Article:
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Religious & Theological Studies

Image / Art Sources

How to Cite Art / Images in MLA (Purdue OWL)

A Painting, Sculpture, or Photograph

Provide the artist's name, the title of the artwork in italics, and the date of composition. Finally, provide the name of the institution that houses the artwork followed by the location of the institution (if the location is not listed in the name of the institution, e.g. The Art Institute of Chicago).

Goya, Francisco. The Family of Charles IV. 1800, Museo del Prado, Madrid.

If the medium and/or materials (e.g., oil on canvas) are important to the reference, you can include this information at the end of the entry. However, it is not required.

For photographic reproductions of artwork (e.g. images of artwork in a book), treat the book or website as a container. Remember that for a second container, the title is listed first, before the contributors. Cite the bibliographic information as above followed by the information for the source in which the photograph appears, including page or reference numbers (plate, figure, etc.).

Goya, Francisco. The Family of Charles IV. 1800, Museo del Prado, Madrid. Gardener's Art Through the Ages, 10th ed., by Richard G. Tansey and Fred S. Kleiner, Harcourt Brace, p. 939.

If you viewed the artwork on the museum's website, treat the name of the website as the container (i.e., the "book"), and include the website's publisher and the URL at the end of the citation. Omit publisher information if it is the same as the name of the website. Note the period after the date below, rather than the comma: this is because the date refers to the painting's orginal creation, rather than to its publication on the website. Thus, MLA format considers it an "optional element."

Goya, Francisco. The Family of Charles IV. 1800. Museo del Prado, https://www.museodelprado.es/en/the-collection/art-work/the-family-of-carlos-iv/f47898fc-aa1c-48f6-a779-71759e417e74.

How to Cite Images / Art in APA (Memorial University Libraries)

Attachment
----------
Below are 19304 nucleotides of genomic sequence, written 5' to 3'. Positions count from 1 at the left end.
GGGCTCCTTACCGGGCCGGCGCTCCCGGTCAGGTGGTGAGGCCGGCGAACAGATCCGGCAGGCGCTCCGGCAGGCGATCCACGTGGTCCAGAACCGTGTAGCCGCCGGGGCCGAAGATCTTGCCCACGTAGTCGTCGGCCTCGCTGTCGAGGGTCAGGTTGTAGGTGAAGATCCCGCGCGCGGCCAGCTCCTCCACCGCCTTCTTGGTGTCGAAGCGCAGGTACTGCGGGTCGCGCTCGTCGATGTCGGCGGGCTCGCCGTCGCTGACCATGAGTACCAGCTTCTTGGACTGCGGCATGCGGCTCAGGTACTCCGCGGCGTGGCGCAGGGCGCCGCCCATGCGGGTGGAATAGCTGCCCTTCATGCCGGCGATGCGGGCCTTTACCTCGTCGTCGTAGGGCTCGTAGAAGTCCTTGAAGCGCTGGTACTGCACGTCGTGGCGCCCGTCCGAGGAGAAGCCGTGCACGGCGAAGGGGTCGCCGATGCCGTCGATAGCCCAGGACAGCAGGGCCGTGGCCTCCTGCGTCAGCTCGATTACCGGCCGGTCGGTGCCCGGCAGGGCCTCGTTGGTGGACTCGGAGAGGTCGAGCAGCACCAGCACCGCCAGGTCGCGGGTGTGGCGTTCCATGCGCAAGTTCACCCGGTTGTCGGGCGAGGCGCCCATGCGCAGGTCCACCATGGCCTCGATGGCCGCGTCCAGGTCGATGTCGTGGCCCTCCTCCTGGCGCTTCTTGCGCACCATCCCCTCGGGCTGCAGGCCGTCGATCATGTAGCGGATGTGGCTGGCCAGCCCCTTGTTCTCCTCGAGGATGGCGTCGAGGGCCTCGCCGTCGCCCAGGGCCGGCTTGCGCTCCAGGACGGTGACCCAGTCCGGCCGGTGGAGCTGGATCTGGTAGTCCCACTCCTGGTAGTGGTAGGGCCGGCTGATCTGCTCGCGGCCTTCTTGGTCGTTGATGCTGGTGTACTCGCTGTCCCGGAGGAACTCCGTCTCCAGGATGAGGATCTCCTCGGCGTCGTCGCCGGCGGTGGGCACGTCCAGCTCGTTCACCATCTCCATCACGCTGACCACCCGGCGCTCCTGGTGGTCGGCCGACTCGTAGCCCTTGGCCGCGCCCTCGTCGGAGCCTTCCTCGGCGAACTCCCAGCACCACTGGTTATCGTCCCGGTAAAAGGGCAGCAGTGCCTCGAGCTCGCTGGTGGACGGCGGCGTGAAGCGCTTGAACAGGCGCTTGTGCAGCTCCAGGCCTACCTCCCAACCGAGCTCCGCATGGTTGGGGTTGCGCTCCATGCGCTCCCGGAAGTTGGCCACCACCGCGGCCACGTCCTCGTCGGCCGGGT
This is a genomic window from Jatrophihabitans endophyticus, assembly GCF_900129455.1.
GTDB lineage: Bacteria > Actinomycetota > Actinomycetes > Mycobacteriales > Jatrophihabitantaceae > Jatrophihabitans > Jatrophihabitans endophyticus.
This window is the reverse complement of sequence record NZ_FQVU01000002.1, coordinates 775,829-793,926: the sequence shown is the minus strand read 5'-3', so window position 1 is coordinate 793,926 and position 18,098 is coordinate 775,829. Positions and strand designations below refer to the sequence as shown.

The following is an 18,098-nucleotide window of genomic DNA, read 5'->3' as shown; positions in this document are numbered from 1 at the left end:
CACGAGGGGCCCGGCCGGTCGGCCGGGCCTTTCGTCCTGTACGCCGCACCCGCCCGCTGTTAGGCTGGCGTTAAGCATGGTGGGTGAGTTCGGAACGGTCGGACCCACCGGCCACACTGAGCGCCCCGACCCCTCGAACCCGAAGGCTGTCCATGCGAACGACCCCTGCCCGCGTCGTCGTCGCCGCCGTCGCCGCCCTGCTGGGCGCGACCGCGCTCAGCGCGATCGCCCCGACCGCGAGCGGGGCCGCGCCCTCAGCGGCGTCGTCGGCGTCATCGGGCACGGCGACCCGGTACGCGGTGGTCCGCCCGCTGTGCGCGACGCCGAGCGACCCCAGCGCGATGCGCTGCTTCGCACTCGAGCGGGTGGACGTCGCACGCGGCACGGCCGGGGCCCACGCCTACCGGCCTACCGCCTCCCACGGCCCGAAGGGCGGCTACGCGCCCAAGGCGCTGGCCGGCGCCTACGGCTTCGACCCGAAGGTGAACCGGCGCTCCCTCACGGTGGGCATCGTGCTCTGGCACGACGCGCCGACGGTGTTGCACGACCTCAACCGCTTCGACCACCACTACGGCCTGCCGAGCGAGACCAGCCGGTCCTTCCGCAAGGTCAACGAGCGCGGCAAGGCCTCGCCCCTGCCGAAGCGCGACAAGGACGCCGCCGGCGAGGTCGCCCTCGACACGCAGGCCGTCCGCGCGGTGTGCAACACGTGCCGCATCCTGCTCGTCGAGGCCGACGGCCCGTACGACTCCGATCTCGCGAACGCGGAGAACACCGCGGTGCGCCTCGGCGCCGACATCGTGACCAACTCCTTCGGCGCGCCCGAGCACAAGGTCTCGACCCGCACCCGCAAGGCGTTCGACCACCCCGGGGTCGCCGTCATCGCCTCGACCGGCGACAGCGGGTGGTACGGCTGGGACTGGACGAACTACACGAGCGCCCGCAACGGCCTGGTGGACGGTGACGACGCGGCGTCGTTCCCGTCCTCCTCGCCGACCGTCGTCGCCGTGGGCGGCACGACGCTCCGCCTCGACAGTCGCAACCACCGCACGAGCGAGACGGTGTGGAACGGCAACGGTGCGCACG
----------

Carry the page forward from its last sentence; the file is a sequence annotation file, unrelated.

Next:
Note: The APA Manual (6th ed.) does not give specific examples of artwork. This guide is based on section 7.10 which covers "nontext materials" and on examples for other types of sources.

Original Drawing / Painting / Sculpture / Photo / Etc.
If artist is unknown, begin with the title. If year is unknown, use (n.d.) for "no date."

Artist. (Year). Title [Description of material]. Institution, Museum, or Collection,
       City, abbreviated Province/State.

Pratt, C. (1965). Young girl with seashells [Oil on board]. Memorial University
       Art Gallery Permanent Collection, Corner Brook, NL.

Image in an Art Database (e.g. ARTstor)
As APA generally advises not to include direct URLs in Article Indexes and databases to avoid nonworking URLs, we recommend providing the name of the database, or the URL of the database's homepage.

Artist. (Year). Title [Description]. Institution, Museum, or Collection, Location.
       Available from Database Name OR Retrieved from URL

Landing of atlantic cable in Newfoundland, 1866 [Transparency, collodion on
       glass]. (1900). George Eastman House, Rochester, NY. ARTstor.

Reproduction in a Book

Artist. (Year of book's publication). Title of Artwork [Description]. Institution,
       Museum, or Collection, Location. In Author/Editor's name, Book Title
       (p. #). City, abbreviated Province/State of publication: Publisher.
       (Original work year).

Jacque, H. (2010). Labrador black duck [Clay tile]. Lawrence O'Brien
       Auditorium, Goose Bay, NL. In D. Brown, Uncommon clay: The 
       labradoria mural (p. 18). St. John's, NL: Creative Publishing.
       (Original work 2009).

Reproduction in a Print Journal

Artist. (Year). Title [Description]. Institution, Museum, or Collection, Location.
       In Author. (Year). Title of article. Title of Journal, volume #(issue #), page
       #.

Carr, E. (1935). Scorned as timber, beloved of the sky [Oil on canvas].
       Vancouver Art Gallery, Emily Carr Trust, Vancouver, BC. In S. R. Udall.
       Georgia O'Keeffe and Emily Carr: Health, nature and the creative
       process. Women's Art Journal, 27(1), 23.

Reproduction in an Online Journal
Provide the doi number (Digital Object Identifier). Provide URL of journal's homepage only if doi is not available. Do not include Article Index information.

Artist. (Year). Title [Description]. Institution, Museum, or Collection, Location.
       In Author. (Year). Title of article. Title of Journal, volume #(issue #),
       page #. Retrieved from: journal homepage URL

Sherman, C. (1980, July/August). Untitled film still #56 [Photograph].
       Collection of M. Harron. In C. Townsend. Art as commodity as art.
       Art Monthly (368), 2. Retrieved from: http://www.artmonthly.co.uk

Reproduction on a Website
If no date is available for the website, use (n.d.) for "no date". If no author is available, just include the title followed by the date.

Artist. (Year). Title [Description]. Institution, Museum, or Collection, Location.
       Webpage/document Author. (Year, Month day). Title of web page/
       document. Retrieved from: http://URL

Shepherd, H. P. (1962). Sunday morning [Oil]. Collection of Memorial
       University of Newfoundland, St. John’s, NL. The rooms. (n.d.).
       Retrieved from: http://www.therooms.ca/artgallery/shepherds.asp